An estimated 7.5 million Americans had psoriasis in 2013, and that number may be even higher today.
Psoriasis affects the body’s immune system, causing it to produce too many skin cells. Those extra cells build up on the skin and create a flaky rash that may appear red, purple, ashen gray, or brown depending on your skin color.
Erythrodermic psoriasis is a very rare type of psoriasis. It affects only about 2 percent of people with psoriasis, according to the National Psoriasis Foundation.
That said, it can be very serious. It typically affects people with unstable plaque psoriasis.
Erythrodermic psoriasis can cause your skin to lose its ability to control your body temperature and protect you against infections. If your body can’t keep itself warm, you could develop hypothermia.
That’s why this condition is considered a medical emergency that needs immediate care, usually in a hospital.
The main symptom of erythrodermic psoriasis in people with light skin is a deep red rash all over your body. In People of Color, a rash may be other colors such as purple or gray.
Other symptoms include:
- shedding of the skin in sheets instead of smaller scales
- burned-looking skin
- fast heart rate
- severe pain and itching
- body temperature that goes up and down, especially on hot and cold days
Erythrodermic psoriasis doesn’t just affect your skin. It also can affect the balance of chemicals in your body and lead to body temperature shifts.
Though this may sound scary, treatment for erythrodermic psoriasis is available and discussed in greater detail below.
Doctors don’t know exactly what causes this type of psoriasis.
One theory is that it stems from the immune system reaction that causes the body to overproduce chemicals that promote inflammation. Genetics may also be involved.
Most people with erythrodermic psoriasis start out with another type of psoriasis, a skin disorder like eczema, or a type of lymphoma that affects the skin.
You might first notice that your skin isn’t getting better with treatment — or even that it’s getting worse. Sometimes a reaction to a medication or stopping steroids abruptly can trigger this condition.
Erythrodermic psoriasis can disrupt your body’s fluid balance and temperature regulation. This could lead to complications like:
A dermatologist may be able to diagnose erythrodermic psoriasis just by examining you. Signs of this condition include:
- redness or other discoloration like purple, gray, or brown patches depending on your skin color
The discoloration could potentially cover
Your doctor can remove a small piece of your skin to look for higher-than-normal levels of white blood cells and other substances related to erythrodermic psoriasis.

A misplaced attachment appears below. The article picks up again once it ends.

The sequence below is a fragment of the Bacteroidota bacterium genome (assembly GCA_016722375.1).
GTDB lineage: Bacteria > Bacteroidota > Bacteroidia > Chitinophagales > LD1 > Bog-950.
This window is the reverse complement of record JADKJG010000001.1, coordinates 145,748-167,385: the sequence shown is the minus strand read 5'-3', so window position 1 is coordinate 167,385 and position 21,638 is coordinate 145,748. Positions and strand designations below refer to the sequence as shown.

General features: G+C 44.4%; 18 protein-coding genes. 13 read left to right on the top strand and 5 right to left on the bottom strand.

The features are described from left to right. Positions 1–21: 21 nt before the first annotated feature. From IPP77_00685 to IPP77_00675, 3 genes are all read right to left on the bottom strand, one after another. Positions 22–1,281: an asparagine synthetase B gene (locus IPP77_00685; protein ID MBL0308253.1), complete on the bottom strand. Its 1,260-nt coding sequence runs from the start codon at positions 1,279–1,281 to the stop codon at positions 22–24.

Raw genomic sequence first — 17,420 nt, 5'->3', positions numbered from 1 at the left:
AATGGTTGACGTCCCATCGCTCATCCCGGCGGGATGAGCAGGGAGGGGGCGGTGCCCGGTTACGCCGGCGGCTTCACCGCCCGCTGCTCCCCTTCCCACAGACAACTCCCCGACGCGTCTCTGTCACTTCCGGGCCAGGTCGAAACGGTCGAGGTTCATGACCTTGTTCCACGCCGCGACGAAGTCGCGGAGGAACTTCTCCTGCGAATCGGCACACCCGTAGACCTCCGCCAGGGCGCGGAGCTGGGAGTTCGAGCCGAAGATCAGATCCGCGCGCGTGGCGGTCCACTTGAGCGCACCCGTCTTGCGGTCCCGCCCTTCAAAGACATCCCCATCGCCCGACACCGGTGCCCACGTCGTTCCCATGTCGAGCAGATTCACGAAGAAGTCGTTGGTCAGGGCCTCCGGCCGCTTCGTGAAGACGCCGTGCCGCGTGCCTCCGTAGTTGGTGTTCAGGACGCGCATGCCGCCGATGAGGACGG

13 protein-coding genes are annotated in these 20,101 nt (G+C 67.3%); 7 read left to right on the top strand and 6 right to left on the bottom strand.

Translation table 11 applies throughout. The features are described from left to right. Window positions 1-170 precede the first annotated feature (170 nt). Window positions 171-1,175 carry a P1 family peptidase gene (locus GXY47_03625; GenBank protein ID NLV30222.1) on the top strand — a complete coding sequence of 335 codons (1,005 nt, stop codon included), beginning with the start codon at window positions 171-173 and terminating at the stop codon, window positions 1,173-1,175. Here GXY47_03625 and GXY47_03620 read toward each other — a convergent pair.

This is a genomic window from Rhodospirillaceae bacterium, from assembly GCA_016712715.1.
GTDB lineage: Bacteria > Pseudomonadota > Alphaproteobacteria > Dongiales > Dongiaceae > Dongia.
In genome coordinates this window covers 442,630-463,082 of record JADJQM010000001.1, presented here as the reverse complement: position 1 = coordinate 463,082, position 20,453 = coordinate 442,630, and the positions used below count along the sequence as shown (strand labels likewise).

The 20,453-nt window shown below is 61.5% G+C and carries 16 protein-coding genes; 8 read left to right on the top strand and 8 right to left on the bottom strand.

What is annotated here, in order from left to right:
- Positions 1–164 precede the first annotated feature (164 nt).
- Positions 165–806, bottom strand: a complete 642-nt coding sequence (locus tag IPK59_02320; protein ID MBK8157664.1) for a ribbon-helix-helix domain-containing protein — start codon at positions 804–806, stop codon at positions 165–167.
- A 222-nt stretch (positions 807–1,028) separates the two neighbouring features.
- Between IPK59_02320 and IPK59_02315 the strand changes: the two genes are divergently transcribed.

A blood test may show:
Because erythrodermic psoriasis is a medical emergency, the first step is to call 911 or get to an emergency room. There, they’ll restore your body temperature, fluids, and electrolyte balance to their usual levels. You’ll also get medications to treat symptoms.
You may need to get treatments such as intravenous (IV) fluids and electrolytes in a hospital until you are stable.
There, you may also get treatments for any complications. For example, antibiotics treat infections and diuretics release excess fluid from your body.
A healthcare professional may apply steroid cream to your skin, then cover it with a dressing of wet gauze to help your skin heal. They may also suggest applying a moisturizing cream to soften your skin and reduce scaling.
Taking a warm bath or oatmeal bath might help you feel more comfortable.
A few medications that you take by mouth treat erythrodermic psoriasis, including:
- biologic drugs, such as:
- cyclosporine, an anti-rejection drug that dampens the immune response that causes psoriasis
- acitretin (Soriatane)
All of these medicines can have side effects, some of which can be serious. It’s important to keep in close touch with your doctor while you take them.
Phototherapy, a treatment that uses ultraviolet (UV) light, is another way to help relieve symptoms. The UV light helps reduce inflammation and potentially slows new skin cell growth.
It’s best to see a dermatologist who has experience treating erythrodermic psoriasis.
They may give you a combination of oral and topical medications. Combining a few different medications may work better than taking a single drug alone.
You may also need medications to:
- relieve pain
- help you sleep
- control the itch
- clear up a skin infection
Erythrodermic psoriasis triggers can include:
- severe sunburn
- emotional stress
- going off steroids too quickly
- a reaction to medications such as lithium or interleukin II (IL-2)
- alcohol use
To prevent erythrodermic psoriasis, follow the psoriasis treatment plan your dermatologist or doctor recommends. Try to avoid stress and other known psoriasis triggers.
If your skin starts to get worse, speak with your doctor for a medication adjustment. In severe cases, it may be necessary to call 911 or go to an emergency room for treatment.
Treating erythrodermic psoriasis can involve a lot of trial and error. You may have to try a few different drugs or a combination of medications and lifestyle remedies to find the treatment that works best for you.
You’ll most likely need to keep taking medications over the long term to keep your symptoms under control. Your doctor can help you find an effective treatment plan to improve your quality of life.
One of the best ways to deal with erythrodermic psoriasis is to try to prevent flare-ups. Avoid potential triggers such as sunburns, infections, and stress whenever possible.